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Hong Kong student jailed for 2 months under sedition over social media posts in Japan

HONG KONG: A Hong Kong court on Friday (Nov 3) sentenced a student to two months imprisonment for sedition over pro-independence social media posts she published while studying in Japan.

This is the first known Hong Konger convicted under the colonial-era sedition law over online speech in Japan.

Scholars and overseas activists say this case represents an alarming escalation of the chilling effect experienced by those who continue to engage with Hong Kong affairs.

Chief Magistrate Victor So sentenced the student to two months in jail after her guilty plea, saying deterrent sentencing was needed because “ignorant people would be incited subtly”.

Mika Yuen, 23, pleaded guilty to sedition in late October, for 13 pro-Hong Kong independence social media posts on Facebook and Instagram published between September 2018 and March 2023.

According to the prosecutor, most of the posts were published when she was studying in Japan, with messages like: “I am a Hongkonger; I advocate for Hong Kong independence” and “Hong Kong independence, the only way out”.

Among the 13 alleged social media posts, only two posts were published in Hong Kong.

She was arrested in March after returning to the city to renew her identity card.

The defence had earlier disputed whether the magistrate’s court had extraterritorial jurisdiction over the posts she published aboard, but they abandoned the dispute as she didn’t remove the content.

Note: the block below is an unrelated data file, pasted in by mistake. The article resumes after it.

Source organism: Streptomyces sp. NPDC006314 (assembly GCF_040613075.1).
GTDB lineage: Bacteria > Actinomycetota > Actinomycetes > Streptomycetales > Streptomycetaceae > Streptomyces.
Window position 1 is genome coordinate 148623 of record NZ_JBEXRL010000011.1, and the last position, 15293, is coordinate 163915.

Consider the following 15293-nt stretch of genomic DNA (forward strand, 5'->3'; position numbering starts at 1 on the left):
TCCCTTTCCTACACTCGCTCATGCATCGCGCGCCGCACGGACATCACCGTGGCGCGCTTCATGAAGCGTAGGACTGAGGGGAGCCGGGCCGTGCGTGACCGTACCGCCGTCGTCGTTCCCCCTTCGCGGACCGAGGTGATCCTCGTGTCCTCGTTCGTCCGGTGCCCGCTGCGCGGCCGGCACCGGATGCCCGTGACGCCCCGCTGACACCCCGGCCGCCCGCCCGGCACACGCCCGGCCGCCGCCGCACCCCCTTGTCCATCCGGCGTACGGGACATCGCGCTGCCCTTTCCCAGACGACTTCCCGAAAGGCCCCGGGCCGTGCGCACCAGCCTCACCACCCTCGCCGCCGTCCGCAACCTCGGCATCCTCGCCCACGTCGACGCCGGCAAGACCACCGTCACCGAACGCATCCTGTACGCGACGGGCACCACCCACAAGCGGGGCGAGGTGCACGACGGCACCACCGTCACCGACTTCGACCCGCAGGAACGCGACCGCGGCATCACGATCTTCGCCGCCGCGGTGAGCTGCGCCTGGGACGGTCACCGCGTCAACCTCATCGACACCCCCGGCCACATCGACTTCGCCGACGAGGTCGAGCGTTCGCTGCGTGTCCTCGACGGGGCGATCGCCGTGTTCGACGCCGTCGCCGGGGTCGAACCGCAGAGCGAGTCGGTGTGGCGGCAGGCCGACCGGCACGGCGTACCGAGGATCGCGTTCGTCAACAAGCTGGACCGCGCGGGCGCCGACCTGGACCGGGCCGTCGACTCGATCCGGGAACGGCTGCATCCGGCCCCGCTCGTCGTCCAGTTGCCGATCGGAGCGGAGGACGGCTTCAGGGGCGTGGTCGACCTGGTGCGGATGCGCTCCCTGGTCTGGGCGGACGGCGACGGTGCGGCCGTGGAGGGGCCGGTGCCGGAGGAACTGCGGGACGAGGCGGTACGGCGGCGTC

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During mitigation, defence lawyer Steven Kwan argued that the number of friends and followers on Yuen’s social media account was relatively small.

Kwan said Yuen has become more open-minded after studying politics at a law school in Japan and that the chance of re-offending is low.

Sedition is punishable by a maximum jail term of two years upon conviction. It is not among the offences criminalised by the Beijing-imposed national security law, but it has been ruled by the Court of Final Appeal as an act that can endanger national security.

Tomoko Ako, a sociology and China studies professor at the University of Tokyo told Reuters that the Japanese government, universities and society need to take this case seriously.

“I am concerned about the situation in Japan. This is because the freedoms that we have taken for granted are being slowly and steadily taken away, yet very few people see this as a serious problem,” Ako said.

Athena Tong, a board member of the Japan Hong Kong Democracy Alliance told Reuters that this case “exemplifies the extent to which the government represses freedom of speech on a global scale”.

“It has significantly influenced how members of the Hong Kong diaspora perceive the safety of travelling to Hong Kong for personal matters,” Tong said, adding that a return to the city might entail political prosecution.

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